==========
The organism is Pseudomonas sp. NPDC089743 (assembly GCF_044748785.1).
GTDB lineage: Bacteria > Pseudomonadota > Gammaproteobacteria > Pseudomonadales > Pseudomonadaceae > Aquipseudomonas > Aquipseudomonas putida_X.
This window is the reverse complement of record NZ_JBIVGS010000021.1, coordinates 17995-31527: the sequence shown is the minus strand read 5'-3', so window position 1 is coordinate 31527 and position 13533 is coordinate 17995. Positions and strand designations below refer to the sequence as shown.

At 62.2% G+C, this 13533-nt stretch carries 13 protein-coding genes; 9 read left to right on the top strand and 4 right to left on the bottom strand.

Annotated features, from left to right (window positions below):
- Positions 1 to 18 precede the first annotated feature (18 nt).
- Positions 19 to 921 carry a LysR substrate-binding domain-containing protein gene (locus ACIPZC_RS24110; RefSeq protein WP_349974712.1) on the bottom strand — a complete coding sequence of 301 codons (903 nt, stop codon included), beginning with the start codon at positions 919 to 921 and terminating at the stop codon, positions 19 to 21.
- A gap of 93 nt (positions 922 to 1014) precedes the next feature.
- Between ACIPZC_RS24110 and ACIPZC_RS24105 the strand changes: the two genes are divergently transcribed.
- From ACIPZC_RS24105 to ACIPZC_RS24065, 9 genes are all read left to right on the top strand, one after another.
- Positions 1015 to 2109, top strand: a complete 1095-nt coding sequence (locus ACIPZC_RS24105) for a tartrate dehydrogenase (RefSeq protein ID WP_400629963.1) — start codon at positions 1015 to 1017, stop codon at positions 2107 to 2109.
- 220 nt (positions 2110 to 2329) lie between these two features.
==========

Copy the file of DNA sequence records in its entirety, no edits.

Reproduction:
The organism is Pseudomonas sp. NPDC089743 (assembly GCF_044748785.1).
GTDB lineage: Bacteria > Pseudomonadota > Gammaproteobacteria > Pseudomonadales > Pseudomonadaceae > Aquipseudomonas > Aquipseudomonas putida_X.
This window is the reverse complement of record NZ_JBIVGS010000021.1, coordinates 17995-31527: the sequence shown is the minus strand read 5'-3', so window position 1 is coordinate 31527 and position 13533 is coordinate 17995. Positions and strand designations below refer to the sequence as shown.

At 62.2% G+C, this 13533-nt stretch carries 13 protein-coding genes; 9 read left to right on the top strand and 4 right to left on the bottom strand.

Annotated features, from left to right (window positions below):
- Positions 1 to 18 precede the first annotated feature (18 nt).
- Positions 19 to 921 carry a LysR substrate-binding domain-containing protein gene (locus ACIPZC_RS24110; RefSeq protein WP_349974712.1) on the bottom strand — a complete coding sequence of 301 codons (903 nt, stop codon included), beginning with the start codon at positions 919 to 921 and terminating at the stop codon, positions 19 to 21.
- A gap of 93 nt (positions 922 to 1014) precedes the next feature.
- Between ACIPZC_RS24110 and ACIPZC_RS24105 the strand changes: the two genes are divergently transcribed.
- From ACIPZC_RS24105 to ACIPZC_RS24065, 9 genes are all read left to right on the top strand, one after another.
- Positions 1015 to 2109, top strand: a complete 1095-nt coding sequence (locus ACIPZC_RS24105) for a tartrate dehydrogenase (RefSeq protein ID WP_400629963.1) — start codon at positions 1015 to 1017, stop codon at positions 2107 to 2109.
- 220 nt (positions 2110 to 2329) lie between these two features.